Family Photos
James Carrier

Family Wall

A unifying element -- be it the frame color, the mat color, or the orientation -- can make all the difference. Here are some strategies for hanging photos in ways that will augment your decor. Experiment with your groupings on the floor before placing them on the wall.


Grouping Photos Using Frame Rails
Jill Peters

Picture Rail

Group eclectic frames and photos by using frame rails, available at home stores or through catalogs. Try to mix small and large images on each rail to create visual balance. This is a great approach if you already have a collection of mismatched, framed images.


Using Fabric-Covered Corkboard to Display Photos
Jill Peters

Snapshot Gallery

Use fabric-covered corkboard as an attractive way to display recent snapshots. The framed bulletin boards can feature an ever-changing collection of photos -- a place for the ones that you are not quite ready to relegate to the scrapbook. Rotating the display helps avoid fading, too.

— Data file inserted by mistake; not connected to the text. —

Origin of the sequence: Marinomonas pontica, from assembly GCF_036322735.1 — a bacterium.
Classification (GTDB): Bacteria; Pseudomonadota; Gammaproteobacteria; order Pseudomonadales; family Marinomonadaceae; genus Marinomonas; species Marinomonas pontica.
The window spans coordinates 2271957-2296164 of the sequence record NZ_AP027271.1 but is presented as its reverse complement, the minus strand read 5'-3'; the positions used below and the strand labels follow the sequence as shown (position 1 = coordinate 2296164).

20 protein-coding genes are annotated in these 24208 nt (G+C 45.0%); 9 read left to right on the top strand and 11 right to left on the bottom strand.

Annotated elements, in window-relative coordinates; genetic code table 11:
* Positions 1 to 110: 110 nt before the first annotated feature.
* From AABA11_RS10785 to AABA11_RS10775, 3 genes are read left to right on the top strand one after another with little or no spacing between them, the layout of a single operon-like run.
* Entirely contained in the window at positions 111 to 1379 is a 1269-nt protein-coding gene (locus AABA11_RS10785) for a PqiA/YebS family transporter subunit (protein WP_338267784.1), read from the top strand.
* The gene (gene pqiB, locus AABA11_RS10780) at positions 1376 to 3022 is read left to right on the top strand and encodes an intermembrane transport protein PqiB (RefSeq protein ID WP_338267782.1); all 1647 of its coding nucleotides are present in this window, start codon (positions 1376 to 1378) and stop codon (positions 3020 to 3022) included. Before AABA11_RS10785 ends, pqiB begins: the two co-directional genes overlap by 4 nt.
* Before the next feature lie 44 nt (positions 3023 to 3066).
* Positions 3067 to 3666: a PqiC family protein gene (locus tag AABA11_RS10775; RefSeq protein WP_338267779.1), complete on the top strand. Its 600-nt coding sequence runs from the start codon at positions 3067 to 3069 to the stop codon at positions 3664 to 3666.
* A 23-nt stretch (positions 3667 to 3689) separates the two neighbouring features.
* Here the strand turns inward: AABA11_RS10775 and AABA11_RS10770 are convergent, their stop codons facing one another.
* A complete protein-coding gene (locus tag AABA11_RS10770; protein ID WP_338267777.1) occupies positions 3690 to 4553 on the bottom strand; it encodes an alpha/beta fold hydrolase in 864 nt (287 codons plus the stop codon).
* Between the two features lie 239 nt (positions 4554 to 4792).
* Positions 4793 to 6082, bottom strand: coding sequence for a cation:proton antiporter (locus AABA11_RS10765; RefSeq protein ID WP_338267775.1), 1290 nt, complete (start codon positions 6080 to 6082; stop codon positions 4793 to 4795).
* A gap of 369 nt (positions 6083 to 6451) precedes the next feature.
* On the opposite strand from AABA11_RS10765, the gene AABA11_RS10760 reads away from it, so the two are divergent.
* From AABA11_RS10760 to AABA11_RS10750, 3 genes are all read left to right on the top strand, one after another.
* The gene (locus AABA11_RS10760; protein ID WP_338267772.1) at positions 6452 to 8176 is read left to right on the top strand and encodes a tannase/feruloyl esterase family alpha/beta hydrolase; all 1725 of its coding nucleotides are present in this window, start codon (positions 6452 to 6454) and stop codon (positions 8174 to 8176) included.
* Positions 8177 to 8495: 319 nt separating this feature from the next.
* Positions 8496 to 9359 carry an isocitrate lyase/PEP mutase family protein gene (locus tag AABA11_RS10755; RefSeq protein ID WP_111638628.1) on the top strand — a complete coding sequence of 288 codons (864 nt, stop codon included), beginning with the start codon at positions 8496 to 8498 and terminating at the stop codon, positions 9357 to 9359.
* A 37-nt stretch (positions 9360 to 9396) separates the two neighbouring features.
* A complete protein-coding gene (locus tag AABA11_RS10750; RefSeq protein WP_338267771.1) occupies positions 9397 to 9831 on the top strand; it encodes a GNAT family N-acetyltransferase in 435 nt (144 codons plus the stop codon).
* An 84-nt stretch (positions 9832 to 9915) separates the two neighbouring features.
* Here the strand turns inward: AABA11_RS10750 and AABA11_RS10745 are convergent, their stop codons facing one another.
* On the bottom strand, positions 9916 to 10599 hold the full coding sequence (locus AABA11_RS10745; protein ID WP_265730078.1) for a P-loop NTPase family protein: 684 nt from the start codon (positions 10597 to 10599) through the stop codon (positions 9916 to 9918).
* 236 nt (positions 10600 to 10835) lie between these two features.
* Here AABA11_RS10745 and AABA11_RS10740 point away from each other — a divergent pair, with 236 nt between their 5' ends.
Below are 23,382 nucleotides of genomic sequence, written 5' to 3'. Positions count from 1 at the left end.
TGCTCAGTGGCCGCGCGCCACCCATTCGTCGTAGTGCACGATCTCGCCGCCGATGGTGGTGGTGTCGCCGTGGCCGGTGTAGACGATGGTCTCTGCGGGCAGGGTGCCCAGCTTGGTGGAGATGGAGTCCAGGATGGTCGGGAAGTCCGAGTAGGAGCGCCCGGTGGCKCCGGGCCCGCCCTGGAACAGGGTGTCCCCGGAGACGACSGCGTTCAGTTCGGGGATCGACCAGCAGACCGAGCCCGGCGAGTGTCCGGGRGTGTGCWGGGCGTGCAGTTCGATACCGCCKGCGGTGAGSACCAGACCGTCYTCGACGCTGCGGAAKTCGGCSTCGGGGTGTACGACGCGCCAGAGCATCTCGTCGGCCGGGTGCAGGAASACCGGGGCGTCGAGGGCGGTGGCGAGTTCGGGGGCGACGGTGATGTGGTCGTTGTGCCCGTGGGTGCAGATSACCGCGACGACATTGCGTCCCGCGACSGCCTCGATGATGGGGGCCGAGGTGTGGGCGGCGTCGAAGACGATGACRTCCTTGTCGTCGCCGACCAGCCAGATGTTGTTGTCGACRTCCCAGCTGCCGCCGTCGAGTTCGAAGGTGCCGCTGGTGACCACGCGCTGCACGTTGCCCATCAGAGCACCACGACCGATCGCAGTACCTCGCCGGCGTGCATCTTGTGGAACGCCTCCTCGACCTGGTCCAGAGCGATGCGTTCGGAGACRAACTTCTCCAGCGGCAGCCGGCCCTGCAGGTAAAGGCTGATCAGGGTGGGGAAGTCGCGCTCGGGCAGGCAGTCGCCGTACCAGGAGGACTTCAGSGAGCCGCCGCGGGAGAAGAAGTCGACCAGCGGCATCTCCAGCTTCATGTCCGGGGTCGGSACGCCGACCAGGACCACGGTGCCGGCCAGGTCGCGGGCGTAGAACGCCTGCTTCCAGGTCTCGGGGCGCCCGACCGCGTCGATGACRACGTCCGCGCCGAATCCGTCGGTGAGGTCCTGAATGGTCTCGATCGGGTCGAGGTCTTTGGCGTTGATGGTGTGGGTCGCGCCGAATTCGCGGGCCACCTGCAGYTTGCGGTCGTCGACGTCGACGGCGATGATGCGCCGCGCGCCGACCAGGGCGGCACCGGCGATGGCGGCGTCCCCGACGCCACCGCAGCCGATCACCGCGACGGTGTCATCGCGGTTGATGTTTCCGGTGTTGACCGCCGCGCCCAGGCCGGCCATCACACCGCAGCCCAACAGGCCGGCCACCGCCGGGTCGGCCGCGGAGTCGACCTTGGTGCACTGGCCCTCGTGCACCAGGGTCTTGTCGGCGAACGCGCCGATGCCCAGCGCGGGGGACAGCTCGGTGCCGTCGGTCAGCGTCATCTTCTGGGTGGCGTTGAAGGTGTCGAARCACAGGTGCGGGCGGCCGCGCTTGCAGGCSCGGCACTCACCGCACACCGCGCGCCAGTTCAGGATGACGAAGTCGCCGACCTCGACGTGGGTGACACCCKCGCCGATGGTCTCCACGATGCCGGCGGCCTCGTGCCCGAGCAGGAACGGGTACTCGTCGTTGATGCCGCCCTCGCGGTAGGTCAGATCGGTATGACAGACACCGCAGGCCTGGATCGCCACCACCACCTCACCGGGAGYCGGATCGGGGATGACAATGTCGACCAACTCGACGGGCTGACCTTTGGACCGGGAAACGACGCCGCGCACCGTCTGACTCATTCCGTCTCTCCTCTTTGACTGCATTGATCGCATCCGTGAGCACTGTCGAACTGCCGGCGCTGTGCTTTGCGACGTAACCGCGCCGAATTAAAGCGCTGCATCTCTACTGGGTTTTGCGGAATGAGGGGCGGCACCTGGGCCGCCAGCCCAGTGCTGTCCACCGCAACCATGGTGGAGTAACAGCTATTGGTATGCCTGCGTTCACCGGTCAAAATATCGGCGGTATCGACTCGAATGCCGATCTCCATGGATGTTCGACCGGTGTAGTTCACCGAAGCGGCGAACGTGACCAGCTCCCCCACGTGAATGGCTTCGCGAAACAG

Different-sized Images in Similar-sized Frames
Jill Peters

Main Frame

Create consistency by putting images of different sizes in matching frames. The color of the mats can be the same or different, but if you vary the colors, keep them in the same range -- shades of gray, for example -- so the elements do not become disparate.


Frames Hung Side by Side
Jill Peters

Side Impact

Hang frames directly next to one another to create a single large element. Such a grouping has more presence on the wall than several small elements set apart.


Painting Wood Frames Complementary Colors
Jill Peters

Unify With Paint

Paint plain wood frames in a color that complements your furniture and accessories, and spray with a clear acrylic gloss for a shiny finish. Consider tinting the photographs themselves to create consistency. You can turn all of the images into sepias; many copy centers offer tinting services.


Printed From:
http://www.myhomeideas.com/how-to/weekend-projects/framing-memories